8. Tony L

    Tony L Administrator

    For a while I had the Swissonor/Schopper black iron one which costs an absolute bloody fortune. I wasn't happy with the build quality, the finish is 'dipped' and the idler track was not remotely smooth resulting in a once per rev 'swoosh' rumble that was very audible through the Tannoys on quiet classical etc and I didn't consider the response that I should just sand it down acceptable so I ended up returning it for a refund. They were very good about it as I'd had it well over a year before I decided I couldn't live with it. Annoying as if it was properly machined after casting like the Thorens item it would have been truly superb, the best of all worlds as, rumble aside, it does sound bloody good and has no magnetic attraction issues. After that I was rather depressed by the downgrade back to the alloy one (so much gravitas, heft and dynamics goes, plus the pitch never sounds 100% to me but that may be me not being able to centre it to fractions of a mm or whatever is required. So before I just gave up on the 124 I hunted down a tidy green iron one and it really is superb IMO, sounds very like the Swissonor, but a lot quieter and the pitch is superb, for the first time in owning the deck I really felt piano was right (I am very critical of pitch, I don't have perfect pitch, but my sense of relative pitch is good, e.g. a tiny amount of record eccentricity pisses me right off!). Anyone using the alloy platter with a MM cart or known usable MC such as a 103 or SPU really should grab a green iron platter, they can be had for under £100 and it is a big upgrade to my ears/priorities.
     
  9. Shuggie

    Shuggie Trade: Ammonite Audio

    Interesting - I still have my Swissonor platter and the inner running surface is really not as smooth as it should be for the price, with a raised 'spot' in one place that has resisted sanding. Having read your comments I think I'll take it to a specialist machining shop to get it sorted. It will be a useful exercise to re-instate the alloy platter in the meantime!

     
  10. Tony L

    Tony L Administrator

    ...ok, got bored, swapped platters, mounted it, played a couple of tracks. Something isn't right. It is just crazy microphonic. Insanely so; it can hear every noise a TD-124 has to make (which are many and varied) just through the armboard, arm and arm rest. Touch the headshell finger-lift or cuing arm and you can hear it at louder than a record volume, just blowing on the body produces a real 'whoosh' out of the speakers. I assume this can not possibly be right?!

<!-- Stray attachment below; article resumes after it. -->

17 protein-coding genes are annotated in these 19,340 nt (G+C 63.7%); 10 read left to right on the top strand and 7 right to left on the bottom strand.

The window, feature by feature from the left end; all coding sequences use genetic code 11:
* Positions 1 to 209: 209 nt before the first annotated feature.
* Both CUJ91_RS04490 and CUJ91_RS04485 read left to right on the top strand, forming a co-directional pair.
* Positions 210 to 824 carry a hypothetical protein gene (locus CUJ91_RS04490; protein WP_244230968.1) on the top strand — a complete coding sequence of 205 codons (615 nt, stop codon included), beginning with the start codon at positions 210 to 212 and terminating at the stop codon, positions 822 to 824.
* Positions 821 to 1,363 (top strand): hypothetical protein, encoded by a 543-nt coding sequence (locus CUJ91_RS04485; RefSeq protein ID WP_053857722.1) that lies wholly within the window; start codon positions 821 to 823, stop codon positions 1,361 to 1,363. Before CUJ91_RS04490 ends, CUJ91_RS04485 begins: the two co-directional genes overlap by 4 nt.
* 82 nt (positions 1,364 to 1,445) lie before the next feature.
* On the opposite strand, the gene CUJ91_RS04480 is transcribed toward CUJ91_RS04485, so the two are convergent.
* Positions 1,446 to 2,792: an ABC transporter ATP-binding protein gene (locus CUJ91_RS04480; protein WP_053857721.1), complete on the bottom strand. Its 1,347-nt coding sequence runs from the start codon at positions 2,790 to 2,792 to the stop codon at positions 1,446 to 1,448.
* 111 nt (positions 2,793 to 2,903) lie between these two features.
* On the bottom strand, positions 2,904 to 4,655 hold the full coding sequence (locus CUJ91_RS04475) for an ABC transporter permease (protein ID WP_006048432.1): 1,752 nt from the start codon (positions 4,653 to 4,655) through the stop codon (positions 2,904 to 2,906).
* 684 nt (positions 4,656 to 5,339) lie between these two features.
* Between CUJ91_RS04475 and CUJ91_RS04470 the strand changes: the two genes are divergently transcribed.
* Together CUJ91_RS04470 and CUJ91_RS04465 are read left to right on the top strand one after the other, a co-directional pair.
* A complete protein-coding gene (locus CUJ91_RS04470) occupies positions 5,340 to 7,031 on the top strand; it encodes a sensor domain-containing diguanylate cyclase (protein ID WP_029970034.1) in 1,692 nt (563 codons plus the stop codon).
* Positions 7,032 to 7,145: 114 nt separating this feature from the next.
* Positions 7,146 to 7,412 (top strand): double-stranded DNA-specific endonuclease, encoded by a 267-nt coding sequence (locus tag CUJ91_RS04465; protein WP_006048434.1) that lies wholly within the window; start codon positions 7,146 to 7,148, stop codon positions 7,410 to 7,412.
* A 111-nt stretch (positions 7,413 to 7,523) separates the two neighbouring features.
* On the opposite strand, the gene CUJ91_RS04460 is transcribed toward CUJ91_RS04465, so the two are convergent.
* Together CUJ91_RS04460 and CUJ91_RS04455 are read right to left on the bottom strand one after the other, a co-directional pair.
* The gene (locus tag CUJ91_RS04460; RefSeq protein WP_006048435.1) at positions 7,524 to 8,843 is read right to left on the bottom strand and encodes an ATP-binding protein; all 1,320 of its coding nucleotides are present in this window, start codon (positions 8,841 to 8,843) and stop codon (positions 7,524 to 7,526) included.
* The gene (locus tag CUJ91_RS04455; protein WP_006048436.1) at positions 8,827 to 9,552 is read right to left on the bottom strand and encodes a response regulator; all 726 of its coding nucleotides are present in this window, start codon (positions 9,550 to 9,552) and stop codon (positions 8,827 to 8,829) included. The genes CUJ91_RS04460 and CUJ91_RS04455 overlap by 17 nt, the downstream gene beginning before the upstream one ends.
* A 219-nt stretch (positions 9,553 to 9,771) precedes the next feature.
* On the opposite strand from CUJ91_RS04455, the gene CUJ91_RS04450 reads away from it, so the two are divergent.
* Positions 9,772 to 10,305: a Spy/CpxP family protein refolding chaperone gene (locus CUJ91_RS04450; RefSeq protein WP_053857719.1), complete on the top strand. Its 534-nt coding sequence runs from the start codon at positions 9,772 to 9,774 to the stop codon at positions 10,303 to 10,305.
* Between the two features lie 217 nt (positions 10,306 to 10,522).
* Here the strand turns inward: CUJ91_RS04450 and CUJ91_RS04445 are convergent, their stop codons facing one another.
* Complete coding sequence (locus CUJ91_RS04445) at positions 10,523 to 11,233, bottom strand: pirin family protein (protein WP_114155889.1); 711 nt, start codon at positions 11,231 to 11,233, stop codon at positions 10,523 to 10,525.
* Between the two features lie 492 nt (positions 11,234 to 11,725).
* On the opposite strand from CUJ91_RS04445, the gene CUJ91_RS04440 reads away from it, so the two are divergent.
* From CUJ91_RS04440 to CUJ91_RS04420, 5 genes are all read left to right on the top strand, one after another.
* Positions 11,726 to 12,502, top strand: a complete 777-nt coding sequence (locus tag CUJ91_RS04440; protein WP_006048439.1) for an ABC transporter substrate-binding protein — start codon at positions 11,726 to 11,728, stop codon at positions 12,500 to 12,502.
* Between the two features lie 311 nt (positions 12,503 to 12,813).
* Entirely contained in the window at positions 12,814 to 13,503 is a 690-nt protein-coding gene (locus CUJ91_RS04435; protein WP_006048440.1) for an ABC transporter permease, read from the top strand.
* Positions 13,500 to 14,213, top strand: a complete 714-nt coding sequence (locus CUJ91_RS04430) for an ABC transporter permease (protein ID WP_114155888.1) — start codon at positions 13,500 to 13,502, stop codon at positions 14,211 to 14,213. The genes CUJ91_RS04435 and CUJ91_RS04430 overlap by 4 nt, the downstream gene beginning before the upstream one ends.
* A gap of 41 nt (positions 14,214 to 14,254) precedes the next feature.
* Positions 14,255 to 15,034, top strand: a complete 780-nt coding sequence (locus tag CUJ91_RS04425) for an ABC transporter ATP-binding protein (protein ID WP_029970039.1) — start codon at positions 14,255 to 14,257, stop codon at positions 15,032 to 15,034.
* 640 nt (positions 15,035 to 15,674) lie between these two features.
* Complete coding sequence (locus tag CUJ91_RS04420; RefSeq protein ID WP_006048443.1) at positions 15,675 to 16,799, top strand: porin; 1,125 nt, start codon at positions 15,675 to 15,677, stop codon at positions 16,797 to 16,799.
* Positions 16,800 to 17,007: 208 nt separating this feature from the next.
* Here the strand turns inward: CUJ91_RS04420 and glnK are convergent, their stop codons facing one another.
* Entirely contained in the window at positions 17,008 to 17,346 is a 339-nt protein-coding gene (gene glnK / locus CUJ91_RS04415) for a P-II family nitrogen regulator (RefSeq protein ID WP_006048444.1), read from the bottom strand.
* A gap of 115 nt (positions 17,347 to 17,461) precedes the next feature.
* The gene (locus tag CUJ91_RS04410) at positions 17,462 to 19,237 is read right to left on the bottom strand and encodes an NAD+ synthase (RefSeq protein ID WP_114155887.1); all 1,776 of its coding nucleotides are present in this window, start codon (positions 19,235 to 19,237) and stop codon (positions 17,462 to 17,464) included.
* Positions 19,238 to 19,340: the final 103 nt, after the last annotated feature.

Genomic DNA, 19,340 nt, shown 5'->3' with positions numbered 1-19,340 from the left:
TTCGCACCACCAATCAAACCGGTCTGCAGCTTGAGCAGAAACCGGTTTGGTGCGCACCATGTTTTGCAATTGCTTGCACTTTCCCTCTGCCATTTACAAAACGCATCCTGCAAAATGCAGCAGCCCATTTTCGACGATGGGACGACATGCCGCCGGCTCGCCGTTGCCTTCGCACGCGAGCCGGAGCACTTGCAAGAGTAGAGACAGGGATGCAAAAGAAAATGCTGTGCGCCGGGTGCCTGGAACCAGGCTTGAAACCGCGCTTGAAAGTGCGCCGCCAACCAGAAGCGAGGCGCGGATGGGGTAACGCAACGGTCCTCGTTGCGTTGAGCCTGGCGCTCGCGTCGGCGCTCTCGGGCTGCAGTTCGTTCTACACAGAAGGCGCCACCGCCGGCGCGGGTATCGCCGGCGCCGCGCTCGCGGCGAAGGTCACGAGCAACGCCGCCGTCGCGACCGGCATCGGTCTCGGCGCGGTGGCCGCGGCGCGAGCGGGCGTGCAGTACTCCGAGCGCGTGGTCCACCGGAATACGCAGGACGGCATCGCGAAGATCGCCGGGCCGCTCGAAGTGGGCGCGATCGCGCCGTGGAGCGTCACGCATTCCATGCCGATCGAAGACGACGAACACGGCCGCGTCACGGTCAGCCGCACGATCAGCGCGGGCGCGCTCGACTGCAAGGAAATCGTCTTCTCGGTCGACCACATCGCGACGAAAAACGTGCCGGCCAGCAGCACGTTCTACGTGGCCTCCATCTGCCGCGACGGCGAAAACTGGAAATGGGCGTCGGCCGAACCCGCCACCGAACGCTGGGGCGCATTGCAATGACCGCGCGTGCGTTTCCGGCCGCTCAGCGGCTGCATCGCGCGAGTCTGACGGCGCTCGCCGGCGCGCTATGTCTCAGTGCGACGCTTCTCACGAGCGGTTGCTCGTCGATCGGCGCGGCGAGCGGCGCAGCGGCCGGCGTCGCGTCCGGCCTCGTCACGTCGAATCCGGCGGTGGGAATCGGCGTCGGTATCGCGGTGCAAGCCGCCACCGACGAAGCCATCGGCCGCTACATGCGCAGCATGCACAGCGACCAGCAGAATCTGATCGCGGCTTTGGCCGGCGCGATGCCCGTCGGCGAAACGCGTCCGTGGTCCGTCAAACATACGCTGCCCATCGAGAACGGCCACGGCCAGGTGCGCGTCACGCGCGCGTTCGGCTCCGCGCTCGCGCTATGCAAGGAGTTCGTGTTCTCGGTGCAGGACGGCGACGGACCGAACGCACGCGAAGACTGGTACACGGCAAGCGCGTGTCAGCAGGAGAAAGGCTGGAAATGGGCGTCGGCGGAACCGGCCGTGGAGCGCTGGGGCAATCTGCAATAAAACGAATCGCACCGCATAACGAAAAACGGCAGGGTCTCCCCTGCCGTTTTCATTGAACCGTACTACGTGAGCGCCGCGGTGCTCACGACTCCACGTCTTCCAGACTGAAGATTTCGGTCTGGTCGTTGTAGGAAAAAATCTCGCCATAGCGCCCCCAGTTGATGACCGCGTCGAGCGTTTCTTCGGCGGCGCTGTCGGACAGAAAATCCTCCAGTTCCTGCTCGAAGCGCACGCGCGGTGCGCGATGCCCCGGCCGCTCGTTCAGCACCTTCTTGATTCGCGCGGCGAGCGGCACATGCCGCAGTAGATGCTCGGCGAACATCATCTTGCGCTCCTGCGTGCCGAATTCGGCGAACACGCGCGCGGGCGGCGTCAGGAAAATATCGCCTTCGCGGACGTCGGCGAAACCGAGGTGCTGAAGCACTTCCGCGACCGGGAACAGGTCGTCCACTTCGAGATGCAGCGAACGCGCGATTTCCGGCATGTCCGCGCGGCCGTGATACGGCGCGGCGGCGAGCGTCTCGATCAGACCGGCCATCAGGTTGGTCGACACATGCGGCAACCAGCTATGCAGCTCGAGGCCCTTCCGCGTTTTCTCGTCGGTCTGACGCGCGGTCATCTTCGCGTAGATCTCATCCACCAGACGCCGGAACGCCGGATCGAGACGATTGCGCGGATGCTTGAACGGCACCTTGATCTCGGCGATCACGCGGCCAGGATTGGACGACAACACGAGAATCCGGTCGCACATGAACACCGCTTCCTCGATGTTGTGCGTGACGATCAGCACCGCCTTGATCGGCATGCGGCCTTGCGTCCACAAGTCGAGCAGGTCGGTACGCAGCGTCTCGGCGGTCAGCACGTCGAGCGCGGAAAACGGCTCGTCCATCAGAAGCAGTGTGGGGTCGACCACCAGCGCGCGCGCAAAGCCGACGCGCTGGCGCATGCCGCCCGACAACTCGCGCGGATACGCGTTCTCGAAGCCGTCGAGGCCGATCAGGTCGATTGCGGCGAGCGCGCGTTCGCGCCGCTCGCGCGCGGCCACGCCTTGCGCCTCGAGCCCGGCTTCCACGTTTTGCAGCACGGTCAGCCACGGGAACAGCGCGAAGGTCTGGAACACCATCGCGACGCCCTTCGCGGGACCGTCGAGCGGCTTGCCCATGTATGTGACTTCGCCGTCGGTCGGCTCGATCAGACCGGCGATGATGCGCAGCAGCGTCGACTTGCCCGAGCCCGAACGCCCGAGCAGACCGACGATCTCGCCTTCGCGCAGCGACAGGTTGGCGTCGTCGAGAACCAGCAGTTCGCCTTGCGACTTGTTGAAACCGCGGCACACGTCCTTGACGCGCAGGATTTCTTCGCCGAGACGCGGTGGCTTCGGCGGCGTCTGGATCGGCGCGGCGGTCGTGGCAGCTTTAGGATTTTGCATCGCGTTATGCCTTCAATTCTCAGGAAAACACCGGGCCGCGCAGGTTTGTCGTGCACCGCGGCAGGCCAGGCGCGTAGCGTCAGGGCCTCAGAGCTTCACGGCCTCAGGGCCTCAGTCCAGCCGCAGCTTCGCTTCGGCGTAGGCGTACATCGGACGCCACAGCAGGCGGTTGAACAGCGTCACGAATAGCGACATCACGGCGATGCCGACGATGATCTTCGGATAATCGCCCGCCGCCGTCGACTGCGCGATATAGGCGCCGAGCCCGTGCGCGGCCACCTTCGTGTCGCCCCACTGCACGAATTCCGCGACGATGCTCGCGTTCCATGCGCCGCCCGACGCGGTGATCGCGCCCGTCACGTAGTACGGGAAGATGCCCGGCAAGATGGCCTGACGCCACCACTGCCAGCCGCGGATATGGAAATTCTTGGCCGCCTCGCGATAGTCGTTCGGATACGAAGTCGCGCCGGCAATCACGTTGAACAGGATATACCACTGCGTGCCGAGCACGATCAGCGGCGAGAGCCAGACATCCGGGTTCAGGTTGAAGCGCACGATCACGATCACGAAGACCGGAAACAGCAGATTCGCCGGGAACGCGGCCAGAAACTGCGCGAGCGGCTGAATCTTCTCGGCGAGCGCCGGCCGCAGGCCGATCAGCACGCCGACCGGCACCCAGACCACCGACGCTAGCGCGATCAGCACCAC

Other than that, and that in use it is picking up a lot of rumble due to this microphony it is working and sounding quite good. I'm currently playing a Schubert string quartet and it does sound good. I'm not convinced it is any better than the 540/II and heavy platter though.

    Anyway, is this microphony normal or do I have a faulty one? I can't think I've done anything wrong, it is wired up correctly and everything else is just how it was working perfectly with the 540/II. I'm going to reverse-out and put everything back how it was whilst I think, e.g. do I send it back as broken for a refund or send it to John Wright for a checkup? It certainly isn't usable as-is in this context, just way, way too noisy. I'm currently sitting on the listening seat with the deck off, arm in its rest and if I gently tap my foot on the floor I get a resonant 'bong' out of the speakers, it sounds just the same as if I'd have left a live mic on the table. I bet it would feedback if I increased the level to higher than my normally quiet level!

    Time to take it out and stick the Ort back...

    PS Aside from that it seemed to track ok, a slight wobble when it lands on the record but it seems clean. I didn't try it on anything warped, with crazy bass or anything, just some Schubert, a bit of Blue Nile Hats and Sonny Rollin's The Bridge.
     
  11. Tony L

    Tony L Administrator

    I can't recall the exact reasoning but Swissonor implied that due to the type of finish they use that wasn't possible - I suggested if they machined it neatly like the original Thorens item I'd happily keep it but they declined. I really didn't want to send it back as I liked it, but any imperfection in either smoothness or concentricity of the idler track really is a deal-breaker, it just makes it unfit for purpose IMHO. I love the fact there are people making parts for these vintage decks, I just wish they could make them as well as Thorens did in the first place. The original green iron platter is a truly beautiful thing, just so well engineered.